Summaries of selected Tenth Circuit Court of Appeals Opinions appear on a space-available basis. The summaries are prepared for the Colorado Bar Association (CBA) by Katherine Campbell and Frank Gibbard, licensed Colorado attorneys. They are provided as a service by the CBA and are not the official language of this Court. The CBA cannot guarantee the accuracy or completeness of the summaries. Full copies of the Tenth Circuit decisions are accessible from the CBA website: www.cobar.org (click on "Opinions/Rules/Statutes").
No. 07-6197. Thomas v. City of Blanchard. 12/03/2008. W.D.Okla. Judge McConnell. First Amendment Right to Free Speech—Public Employee—Speech Made Pursuant to Professional Duties—Concerned Citizen’s Speech.
Plaintiff was an Oklahoma building code inspector who was fired for reporting to the Oklahoma State Bureau of Investigation (OSBI) that the city clerk issued a certificate of occupancy for a home that had not been inspected. The home-builder also was the mayor. Plaintiff sued, asserting he was fired in violation of his First Amendment free-speech rights. The district court granted summary judgment in favor of defendants.
On appeal to the Tenth Circuit Court, the principal issue was whether plaintiff’s report to the OSBI was made pursuant to his professional duties and therefore was outside the scope of First Amendment protections under Garcetti v. Ceballos, 547 U.S. 410 (2006). In Ceballos, the Supreme Court held that public-employee speech made pursuant to the employee’s professional duties is not accorded First Amendment protection. Here, the Circuit noted that plaintiff’s job was to inspect houses, not to detect fraud relative to the issuance of certificates of occupancy. Moreover, even if he had a duty to report the irregularity, he went beyond complaining to his supervisor when he reported to the OSBI, an agency outside his chain of command. Consequently, his speech ceased to be merely part of his official duties and became the speech of a concerned citizen.
The Circuit held that plaintiff’s speech was constitutionally protected. The court then considered the other factors relevant to whether a public employee’s discharge violates the First Amendment. It concluded that whether he was fired for his speech was a matter of disputed fact, which could not be resolved on summary judgment. The district court’s judgment was reversed and the case was remanded for further proceedings.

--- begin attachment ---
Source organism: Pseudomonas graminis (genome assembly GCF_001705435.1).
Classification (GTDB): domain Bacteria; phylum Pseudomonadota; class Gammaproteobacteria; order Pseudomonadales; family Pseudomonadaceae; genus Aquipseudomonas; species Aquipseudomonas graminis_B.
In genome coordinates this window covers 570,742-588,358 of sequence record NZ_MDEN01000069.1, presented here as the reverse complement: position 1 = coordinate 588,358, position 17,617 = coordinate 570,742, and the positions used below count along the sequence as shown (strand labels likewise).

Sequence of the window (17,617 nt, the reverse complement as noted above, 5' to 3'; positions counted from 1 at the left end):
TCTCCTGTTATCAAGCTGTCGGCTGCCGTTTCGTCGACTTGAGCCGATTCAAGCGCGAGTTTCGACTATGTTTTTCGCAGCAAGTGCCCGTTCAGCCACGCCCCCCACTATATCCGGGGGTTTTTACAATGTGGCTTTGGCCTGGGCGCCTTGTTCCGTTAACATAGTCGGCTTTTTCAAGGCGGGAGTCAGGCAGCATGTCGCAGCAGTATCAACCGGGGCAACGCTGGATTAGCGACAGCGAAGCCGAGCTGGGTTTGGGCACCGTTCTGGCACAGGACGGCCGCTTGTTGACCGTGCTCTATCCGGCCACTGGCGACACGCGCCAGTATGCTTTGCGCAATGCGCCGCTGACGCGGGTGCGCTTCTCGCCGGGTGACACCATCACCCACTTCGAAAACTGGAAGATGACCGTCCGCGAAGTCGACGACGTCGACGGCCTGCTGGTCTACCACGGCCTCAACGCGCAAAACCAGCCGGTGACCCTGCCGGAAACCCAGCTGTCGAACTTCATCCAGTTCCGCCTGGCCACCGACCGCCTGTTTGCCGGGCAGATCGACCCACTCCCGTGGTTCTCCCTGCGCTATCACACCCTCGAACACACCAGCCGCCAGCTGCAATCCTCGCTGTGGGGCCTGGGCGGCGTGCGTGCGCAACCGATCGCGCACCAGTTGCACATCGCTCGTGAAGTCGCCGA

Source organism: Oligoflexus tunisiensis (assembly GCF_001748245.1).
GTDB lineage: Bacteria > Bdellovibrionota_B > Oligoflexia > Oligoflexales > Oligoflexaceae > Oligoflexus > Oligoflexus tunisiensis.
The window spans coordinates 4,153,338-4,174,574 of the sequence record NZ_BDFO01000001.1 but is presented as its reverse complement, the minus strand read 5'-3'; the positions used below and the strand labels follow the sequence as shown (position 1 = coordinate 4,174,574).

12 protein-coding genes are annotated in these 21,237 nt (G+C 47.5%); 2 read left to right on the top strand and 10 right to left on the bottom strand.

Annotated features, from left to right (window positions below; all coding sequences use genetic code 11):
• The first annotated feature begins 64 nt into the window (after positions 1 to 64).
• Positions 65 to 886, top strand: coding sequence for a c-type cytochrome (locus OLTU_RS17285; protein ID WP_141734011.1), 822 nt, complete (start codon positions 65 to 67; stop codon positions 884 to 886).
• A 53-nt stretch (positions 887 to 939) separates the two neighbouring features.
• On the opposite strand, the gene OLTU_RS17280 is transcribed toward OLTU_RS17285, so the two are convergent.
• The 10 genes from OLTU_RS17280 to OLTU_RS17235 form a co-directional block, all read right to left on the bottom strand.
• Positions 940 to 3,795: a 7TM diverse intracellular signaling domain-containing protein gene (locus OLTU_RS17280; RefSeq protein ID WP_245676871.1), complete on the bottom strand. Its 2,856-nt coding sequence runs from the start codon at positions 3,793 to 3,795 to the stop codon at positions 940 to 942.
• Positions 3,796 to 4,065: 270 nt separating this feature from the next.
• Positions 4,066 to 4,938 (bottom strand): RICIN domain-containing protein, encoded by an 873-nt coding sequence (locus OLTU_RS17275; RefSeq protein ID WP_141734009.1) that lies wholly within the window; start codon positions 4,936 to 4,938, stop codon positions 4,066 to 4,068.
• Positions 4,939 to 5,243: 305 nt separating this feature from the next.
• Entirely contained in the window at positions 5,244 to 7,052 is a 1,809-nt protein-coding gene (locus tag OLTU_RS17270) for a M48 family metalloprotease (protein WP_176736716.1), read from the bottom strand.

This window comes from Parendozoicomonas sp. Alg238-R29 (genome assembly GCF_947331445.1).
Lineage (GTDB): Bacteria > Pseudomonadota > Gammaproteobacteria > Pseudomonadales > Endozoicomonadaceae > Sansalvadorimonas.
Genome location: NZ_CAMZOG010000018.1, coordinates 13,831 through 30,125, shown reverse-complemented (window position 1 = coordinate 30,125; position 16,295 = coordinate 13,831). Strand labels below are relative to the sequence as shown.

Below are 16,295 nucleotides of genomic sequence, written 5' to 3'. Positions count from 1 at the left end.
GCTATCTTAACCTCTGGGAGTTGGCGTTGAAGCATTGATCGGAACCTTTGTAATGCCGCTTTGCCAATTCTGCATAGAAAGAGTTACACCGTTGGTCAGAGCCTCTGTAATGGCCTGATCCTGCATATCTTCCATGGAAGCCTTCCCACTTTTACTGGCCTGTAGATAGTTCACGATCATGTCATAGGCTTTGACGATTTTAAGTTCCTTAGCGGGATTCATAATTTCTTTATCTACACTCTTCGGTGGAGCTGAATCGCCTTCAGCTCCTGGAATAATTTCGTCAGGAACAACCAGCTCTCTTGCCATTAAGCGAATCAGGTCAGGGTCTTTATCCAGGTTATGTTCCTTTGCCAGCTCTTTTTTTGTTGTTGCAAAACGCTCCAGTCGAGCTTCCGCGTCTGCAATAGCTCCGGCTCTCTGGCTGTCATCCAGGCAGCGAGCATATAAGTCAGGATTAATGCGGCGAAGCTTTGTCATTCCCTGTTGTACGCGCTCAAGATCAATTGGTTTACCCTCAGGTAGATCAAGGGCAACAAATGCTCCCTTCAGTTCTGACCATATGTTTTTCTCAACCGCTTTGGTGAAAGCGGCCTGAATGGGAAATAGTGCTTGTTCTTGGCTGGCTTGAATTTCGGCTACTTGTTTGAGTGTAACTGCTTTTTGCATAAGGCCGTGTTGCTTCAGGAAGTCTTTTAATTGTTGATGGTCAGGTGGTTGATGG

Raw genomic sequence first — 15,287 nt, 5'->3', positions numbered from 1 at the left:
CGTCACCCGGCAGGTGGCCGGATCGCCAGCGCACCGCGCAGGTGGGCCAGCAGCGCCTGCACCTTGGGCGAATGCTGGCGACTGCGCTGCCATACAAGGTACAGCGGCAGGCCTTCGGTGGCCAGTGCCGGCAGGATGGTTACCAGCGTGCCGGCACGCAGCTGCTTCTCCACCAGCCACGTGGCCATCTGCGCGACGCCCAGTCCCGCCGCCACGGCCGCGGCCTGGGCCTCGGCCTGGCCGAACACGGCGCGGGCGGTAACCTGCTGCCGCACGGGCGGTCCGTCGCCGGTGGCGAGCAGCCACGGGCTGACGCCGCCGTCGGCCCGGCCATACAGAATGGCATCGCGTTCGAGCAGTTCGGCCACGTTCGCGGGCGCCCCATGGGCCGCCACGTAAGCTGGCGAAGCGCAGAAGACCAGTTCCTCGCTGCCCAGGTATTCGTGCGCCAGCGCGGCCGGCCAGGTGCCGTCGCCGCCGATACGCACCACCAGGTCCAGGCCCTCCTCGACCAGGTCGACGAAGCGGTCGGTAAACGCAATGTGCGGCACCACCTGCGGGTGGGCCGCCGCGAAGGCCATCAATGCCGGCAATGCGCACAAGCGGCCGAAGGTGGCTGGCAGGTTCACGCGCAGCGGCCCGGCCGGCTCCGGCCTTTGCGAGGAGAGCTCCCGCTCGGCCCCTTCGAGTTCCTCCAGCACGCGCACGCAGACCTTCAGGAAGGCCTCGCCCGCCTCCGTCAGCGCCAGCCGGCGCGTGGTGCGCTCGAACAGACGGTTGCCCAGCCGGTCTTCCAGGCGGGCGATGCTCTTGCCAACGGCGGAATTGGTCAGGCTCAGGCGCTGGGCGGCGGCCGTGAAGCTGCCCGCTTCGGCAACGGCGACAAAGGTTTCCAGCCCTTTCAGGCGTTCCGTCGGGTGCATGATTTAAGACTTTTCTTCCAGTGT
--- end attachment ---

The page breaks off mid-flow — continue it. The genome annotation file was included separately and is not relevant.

No. 07-4213. Kellogg v. Metropolitan Life Insurance Co. 12/04/2008. D.Utah. Judge Briscoe. ERISA—Accidental Death Policy—Cause of Death—Exclusion for Illness—De Novo Review of Denial Decision.
Plaintiff’s husband was killed when the car he was driving ran off the road and hit a tree. A witness said he looked as if he had a seizure immediately before the accident. The autopsy revealed the presence of prescription drugs in the husband’s blood that could have contributed to a seizure. Defendant-insurer had issued an ERISA-regulated accidental death policy to the husband that excluded coverage for physical illness. The insurer denied payment, saying the death was due to the husband’s seizure, which was a physical illness; therefore, it was not accidental. Plaintiff’s attorney requested documentation from the insurer for an appeal, but the insurer never responded. Eventually, plaintiff filed suit for payment under the policy. The district court granted summary judgment in favor of the insurer.
The Tenth Circuit Court first decided to apply a de novo standard of review to the insurer’s decision to deny coverage, holding that even if the "substantial compliance" standard was still valid, the insurer did not comply at all with plaintiff’s request for documentation and an appeal. The Circuit then rejected the insurer’s attempt to preclude recovery on the basis that the accident would not have happened but for the husband’s illness. The husband’s death was caused by a skull fracture resulting from a car accident, not by physical or mental illness. Therefore, even if a seizure caused the crash, it was not the cause of death. The district court’s judgment was reversed and the case was remanded with directions to enter judgment in favor of plaintiff. The district court also was instructed to consider plaintiff’s demand for prejudgment interest and attorney fees.
No. 08-2111. United States v. Rhodes. 12/05/2008. D.N.M. Judge Briscoe. Sentencing Guidelines—Modification Under Amendment 706 Relating to Cocaine Base—District Court’s Authority to Depart Downward Below Amended Guideline Range.